Dannon, which already makes a drinkable yogurt for kids, recently moved to make it even healthier by lowering the sugar content. Although sugar may have once mattered mainly to those with illnesses such as diabetes, today the broader population is paying closer attention to sugar content in its diet.

"Free-ing" Food
Another aspect of this healthy foods trend is removing ingredients or additives from formulated food products. Although this began in response to medical concerns, it has further evolved to attract overall health-conscious consumers.

One example of food companies' response is development of gluten-free foods, a rapidly growing segment, which, The New York Times notes appeals to at least 30% of consumers.

Products with fewer ingredients appeal to the broader market, and the food and beverage industry is taking notice: The second annual Clean Label Conference took place earlier this year, drawing more than 200 industry attendees.

"Cleaning" Labels
More consumers are reading labels when they shop (at least 58% in the U.S., notes Ingredion). In some cases, these shoppers want maximum health benefits, via vitamins and antioxidants, with minimal unnatural ingredients and fewer components overall. This has led to the development of "clean-er" labels, such as those found in certain premium teas consisting of only tea and water.

Consumers want to be able to understand lists of ingredients without having to decipher them. One report from Research and Markets recently discussed how consumers want ingredients to match "what they can find in their kitchens," reflecting their hesitancy toward ingredients that sound like engineered chemicals. Natural colors fit nicely into this paradigm, and food-coloring providers such as Sensient Colors are seeing "double-digit" growth in that portion of their business.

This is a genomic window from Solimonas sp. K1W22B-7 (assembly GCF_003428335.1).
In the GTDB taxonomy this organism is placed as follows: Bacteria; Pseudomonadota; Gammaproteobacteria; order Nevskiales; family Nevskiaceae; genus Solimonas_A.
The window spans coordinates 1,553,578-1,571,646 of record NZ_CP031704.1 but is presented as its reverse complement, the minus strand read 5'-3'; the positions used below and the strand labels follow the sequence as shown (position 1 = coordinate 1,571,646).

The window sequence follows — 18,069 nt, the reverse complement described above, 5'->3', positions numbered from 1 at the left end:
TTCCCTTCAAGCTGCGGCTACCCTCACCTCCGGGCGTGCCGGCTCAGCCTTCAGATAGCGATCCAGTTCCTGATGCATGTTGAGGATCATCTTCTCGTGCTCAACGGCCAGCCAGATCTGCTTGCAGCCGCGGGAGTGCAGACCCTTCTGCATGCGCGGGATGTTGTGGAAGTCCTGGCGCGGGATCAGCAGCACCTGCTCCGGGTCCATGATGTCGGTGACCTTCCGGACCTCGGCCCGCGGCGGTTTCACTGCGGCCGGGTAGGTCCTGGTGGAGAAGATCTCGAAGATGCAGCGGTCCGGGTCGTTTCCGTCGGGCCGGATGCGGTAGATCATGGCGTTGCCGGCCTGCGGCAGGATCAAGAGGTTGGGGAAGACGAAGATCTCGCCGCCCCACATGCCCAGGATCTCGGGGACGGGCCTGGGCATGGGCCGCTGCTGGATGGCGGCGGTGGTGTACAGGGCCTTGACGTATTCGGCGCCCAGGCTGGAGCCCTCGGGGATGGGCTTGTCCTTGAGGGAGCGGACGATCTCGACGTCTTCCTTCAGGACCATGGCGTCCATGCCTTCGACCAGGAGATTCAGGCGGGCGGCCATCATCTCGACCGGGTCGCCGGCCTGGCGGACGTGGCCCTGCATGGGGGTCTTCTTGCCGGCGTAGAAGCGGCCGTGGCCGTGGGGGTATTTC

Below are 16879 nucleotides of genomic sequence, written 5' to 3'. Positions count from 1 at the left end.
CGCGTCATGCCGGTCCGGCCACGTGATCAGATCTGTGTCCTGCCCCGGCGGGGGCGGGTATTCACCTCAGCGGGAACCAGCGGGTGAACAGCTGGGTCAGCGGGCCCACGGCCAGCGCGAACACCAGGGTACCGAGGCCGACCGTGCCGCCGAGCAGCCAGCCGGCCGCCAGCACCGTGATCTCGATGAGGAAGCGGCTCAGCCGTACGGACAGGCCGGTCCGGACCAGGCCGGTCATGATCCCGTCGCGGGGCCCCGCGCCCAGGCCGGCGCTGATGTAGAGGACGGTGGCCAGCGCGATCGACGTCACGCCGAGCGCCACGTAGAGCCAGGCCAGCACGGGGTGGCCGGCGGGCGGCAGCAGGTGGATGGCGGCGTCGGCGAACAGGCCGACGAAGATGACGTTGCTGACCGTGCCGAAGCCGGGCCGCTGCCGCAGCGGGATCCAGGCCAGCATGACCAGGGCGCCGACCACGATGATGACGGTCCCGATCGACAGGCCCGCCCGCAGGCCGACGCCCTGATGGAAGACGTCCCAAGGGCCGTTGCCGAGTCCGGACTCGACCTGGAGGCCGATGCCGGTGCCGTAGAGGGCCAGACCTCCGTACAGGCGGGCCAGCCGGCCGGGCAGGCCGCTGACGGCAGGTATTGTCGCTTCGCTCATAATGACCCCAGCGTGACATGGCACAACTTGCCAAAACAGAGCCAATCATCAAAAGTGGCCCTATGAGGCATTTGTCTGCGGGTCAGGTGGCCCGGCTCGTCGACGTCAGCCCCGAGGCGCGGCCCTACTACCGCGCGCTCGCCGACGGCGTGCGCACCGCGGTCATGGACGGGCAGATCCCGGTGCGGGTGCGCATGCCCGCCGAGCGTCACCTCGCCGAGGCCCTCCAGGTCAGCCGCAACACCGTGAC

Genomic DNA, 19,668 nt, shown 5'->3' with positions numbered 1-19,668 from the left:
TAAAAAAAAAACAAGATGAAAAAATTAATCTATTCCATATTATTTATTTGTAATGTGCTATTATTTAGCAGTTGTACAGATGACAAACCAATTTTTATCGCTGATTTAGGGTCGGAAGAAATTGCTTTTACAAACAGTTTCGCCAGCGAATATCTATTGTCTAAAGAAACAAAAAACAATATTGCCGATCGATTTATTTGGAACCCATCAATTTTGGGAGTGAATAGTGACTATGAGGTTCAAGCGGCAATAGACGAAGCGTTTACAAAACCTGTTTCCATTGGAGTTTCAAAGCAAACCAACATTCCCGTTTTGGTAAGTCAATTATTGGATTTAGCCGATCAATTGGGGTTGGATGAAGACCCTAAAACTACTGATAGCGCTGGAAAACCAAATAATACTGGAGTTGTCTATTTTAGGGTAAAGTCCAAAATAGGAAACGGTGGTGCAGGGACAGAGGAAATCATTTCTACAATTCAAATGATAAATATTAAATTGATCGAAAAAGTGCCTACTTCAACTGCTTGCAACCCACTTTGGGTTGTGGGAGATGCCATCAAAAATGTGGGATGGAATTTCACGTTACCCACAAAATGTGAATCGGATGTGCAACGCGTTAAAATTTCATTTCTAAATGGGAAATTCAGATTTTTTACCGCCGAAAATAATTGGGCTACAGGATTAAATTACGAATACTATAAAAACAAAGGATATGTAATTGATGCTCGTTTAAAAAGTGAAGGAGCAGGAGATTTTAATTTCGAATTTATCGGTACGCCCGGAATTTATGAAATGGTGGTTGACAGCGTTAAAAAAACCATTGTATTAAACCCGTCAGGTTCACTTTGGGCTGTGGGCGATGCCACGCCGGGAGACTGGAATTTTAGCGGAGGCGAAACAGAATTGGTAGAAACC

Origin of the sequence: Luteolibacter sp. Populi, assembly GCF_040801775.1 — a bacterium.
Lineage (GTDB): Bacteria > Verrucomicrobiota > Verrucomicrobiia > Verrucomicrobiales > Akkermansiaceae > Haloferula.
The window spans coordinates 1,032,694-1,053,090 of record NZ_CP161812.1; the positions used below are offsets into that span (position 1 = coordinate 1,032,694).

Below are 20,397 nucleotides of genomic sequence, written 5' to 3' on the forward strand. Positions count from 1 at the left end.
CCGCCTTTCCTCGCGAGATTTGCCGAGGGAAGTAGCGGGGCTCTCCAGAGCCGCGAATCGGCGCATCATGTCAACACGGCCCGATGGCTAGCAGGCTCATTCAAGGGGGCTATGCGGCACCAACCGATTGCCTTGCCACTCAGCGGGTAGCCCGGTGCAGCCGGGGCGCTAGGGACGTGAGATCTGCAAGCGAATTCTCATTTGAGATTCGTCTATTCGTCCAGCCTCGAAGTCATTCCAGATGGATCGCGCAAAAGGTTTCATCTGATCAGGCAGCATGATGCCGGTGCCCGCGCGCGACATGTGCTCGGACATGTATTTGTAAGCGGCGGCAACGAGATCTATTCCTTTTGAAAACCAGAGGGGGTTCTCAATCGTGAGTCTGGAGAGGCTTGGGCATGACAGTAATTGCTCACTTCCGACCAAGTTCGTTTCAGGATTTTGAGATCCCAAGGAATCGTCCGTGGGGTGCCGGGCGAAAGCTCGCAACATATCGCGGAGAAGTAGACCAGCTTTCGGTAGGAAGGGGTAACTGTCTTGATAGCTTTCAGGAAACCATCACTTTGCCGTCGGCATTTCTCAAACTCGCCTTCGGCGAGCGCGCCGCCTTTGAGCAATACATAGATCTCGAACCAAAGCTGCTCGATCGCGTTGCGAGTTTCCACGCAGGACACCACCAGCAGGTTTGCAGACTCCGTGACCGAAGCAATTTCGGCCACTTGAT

So what should companies consider to effectively provide clean labels? One clear option is stating what a product does not have, according to an attorney cited by Food Business News. Messages indicating gluten-free, no MSG or no high fructose corn syrup may be effective to help companies clearly make promises to consumers concerned about those ingredients.

In response to these consumer concerns, some companies are streamlining their ingredients. For example: In the near future, the six neon, artificially colored balls in Trix cereal will give way to four, tinted with turmeric, annatto and fruit and vegetable juice, per the Los Angeles Times. The newspaper also notes General Mills plans to clear its entire cereal portfolio of artificial colors by 2018.

Adapting Is Not Optional
During 2011, Steve Jobs famously stated: "It isn't the consumers' job to know what they want." And he's right: The best-positioned companies today are those that saw this change well in advance and have led the charge. Companies that continue to envision and act upon evolving consumer demands will be successful.

In the end, this growing trend is driven by increasing consumer desires for healthier lifestyles and results in purchasing decisions increasingly driven by heightened holistic wellness benefits. These shoppers will certainly continue to demand expanded choice, and food and beverage companies that successfully address this demand will be rewarded.